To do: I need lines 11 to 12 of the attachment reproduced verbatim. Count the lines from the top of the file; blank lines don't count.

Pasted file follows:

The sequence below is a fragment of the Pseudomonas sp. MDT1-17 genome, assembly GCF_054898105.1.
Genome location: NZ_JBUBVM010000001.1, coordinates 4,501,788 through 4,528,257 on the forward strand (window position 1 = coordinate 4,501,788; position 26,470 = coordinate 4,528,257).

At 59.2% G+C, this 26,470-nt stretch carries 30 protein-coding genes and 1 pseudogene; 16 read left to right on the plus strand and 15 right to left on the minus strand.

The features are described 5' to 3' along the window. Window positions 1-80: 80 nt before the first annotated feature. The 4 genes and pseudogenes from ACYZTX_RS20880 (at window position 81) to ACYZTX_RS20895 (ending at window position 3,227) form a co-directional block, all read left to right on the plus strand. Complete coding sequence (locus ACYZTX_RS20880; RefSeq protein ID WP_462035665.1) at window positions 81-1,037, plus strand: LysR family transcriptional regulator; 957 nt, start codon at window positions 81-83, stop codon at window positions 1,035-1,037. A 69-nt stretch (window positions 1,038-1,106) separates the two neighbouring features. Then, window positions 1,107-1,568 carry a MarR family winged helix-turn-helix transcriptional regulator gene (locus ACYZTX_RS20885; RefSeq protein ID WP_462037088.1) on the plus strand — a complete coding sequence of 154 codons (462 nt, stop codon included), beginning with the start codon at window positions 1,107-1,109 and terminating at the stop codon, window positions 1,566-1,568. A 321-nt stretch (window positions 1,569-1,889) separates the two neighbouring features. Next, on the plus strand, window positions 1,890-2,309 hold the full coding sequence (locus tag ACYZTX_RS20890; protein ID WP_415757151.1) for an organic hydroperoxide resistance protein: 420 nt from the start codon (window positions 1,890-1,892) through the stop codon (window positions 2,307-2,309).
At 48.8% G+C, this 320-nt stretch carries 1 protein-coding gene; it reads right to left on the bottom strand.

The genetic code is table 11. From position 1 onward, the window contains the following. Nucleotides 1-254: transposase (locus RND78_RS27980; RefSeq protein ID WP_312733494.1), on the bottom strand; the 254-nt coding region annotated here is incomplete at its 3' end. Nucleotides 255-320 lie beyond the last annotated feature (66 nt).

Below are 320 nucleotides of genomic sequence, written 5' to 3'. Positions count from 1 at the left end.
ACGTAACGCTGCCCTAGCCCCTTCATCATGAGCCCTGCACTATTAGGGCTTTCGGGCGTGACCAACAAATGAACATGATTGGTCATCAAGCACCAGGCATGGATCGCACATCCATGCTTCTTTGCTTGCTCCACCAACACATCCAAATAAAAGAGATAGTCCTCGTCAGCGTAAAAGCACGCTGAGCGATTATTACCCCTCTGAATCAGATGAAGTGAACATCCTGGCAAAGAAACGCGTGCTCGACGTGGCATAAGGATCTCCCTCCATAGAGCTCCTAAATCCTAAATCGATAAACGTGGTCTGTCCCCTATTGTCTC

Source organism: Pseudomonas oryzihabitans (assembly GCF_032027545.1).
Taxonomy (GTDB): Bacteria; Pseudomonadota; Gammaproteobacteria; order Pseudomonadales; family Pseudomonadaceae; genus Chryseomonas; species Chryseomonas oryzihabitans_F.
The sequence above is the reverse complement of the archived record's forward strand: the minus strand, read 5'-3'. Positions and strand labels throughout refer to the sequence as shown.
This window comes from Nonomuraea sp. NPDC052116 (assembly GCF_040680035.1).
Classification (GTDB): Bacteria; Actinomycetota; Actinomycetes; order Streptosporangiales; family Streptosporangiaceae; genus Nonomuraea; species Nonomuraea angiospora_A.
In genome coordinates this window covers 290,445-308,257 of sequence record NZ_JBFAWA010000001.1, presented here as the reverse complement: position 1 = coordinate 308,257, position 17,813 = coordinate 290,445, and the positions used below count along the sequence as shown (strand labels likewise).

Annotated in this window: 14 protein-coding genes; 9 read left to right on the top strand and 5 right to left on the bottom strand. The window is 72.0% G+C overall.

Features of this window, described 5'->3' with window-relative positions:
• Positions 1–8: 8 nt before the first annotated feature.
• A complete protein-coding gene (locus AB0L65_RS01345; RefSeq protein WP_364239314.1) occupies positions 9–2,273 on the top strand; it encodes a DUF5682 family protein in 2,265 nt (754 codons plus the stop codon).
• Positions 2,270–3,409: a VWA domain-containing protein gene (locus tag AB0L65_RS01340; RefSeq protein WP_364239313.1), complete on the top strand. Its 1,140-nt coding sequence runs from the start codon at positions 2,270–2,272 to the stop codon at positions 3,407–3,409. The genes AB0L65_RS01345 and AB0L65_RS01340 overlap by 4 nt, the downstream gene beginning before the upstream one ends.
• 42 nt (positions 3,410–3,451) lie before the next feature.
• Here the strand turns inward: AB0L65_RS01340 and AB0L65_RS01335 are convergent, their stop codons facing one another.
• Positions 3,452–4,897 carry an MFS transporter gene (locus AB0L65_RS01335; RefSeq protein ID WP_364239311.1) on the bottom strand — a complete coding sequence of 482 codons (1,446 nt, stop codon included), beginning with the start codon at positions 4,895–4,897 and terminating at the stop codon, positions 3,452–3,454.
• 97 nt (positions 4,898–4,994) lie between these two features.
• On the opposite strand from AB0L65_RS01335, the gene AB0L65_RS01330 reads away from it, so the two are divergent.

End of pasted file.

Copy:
The sequence above is the reverse complement of the archived record's forward strand: the minus strand, read 5'-3'. Positions and strand labels throughout refer to the sequence as shown.
This window comes from Nonomuraea sp. NPDC052116 (assembly GCF_040680035.1).